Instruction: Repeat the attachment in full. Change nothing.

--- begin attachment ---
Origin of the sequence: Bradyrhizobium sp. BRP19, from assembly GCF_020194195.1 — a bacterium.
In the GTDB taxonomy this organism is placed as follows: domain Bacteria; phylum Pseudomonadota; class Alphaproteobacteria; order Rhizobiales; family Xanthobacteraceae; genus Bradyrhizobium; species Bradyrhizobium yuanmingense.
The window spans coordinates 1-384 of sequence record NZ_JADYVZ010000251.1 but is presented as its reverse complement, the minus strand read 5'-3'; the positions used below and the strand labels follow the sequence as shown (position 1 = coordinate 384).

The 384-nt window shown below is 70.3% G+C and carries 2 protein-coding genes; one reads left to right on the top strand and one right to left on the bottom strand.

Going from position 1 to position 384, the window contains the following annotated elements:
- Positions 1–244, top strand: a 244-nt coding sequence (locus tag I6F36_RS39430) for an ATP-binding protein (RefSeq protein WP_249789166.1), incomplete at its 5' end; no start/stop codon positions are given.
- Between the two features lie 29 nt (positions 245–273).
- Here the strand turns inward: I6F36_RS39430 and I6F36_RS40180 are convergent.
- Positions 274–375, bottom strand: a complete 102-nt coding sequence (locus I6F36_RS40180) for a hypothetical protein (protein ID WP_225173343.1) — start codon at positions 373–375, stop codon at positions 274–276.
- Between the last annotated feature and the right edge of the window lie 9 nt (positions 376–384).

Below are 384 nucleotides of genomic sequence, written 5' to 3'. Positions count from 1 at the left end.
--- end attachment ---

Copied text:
Origin of the sequence: Bradyrhizobium sp. BRP19, from assembly GCF_020194195.1 — a bacterium.
In the GTDB taxonomy this organism is placed as follows: domain Bacteria; phylum Pseudomonadota; class Alphaproteobacteria; order Rhizobiales; family Xanthobacteraceae; genus Bradyrhizobium; species Bradyrhizobium yuanmingense.
The window spans coordinates 1-384 of sequence record NZ_JADYVZ010000251.1 but is presented as its reverse complement, the minus strand read 5'-3'; the positions used below and the strand labels follow the sequence as shown (position 1 = coordinate 384).

The 384-nt window shown below is 70.3% G+C and carries 2 protein-coding genes; one reads left to right on the top strand and one right to left on the bottom strand.

Going from position 1 to position 384, the window contains the following annotated elements:
- Positions 1–244, top strand: a 244-nt coding sequence (locus tag I6F36_RS39430) for an ATP-binding protein (RefSeq protein WP_249789166.1), incomplete at its 5' end; no start/stop codon positions are given.
- Between the two features lie 29 nt (positions 245–273).
- Here the strand turns inward: I6F36_RS39430 and I6F36_RS40180 are convergent.
- Positions 274–375, bottom strand: a complete 102-nt coding sequence (locus I6F36_RS40180) for a hypothetical protein (protein ID WP_225173343.1) — start codon at positions 373–375, stop codon at positions 274–276.
- Between the last annotated feature and the right edge of the window lie 9 nt (positions 376–384).

Below are 384 nucleotides of genomic sequence, written 5' to 3'. Positions count from 1 at the left end.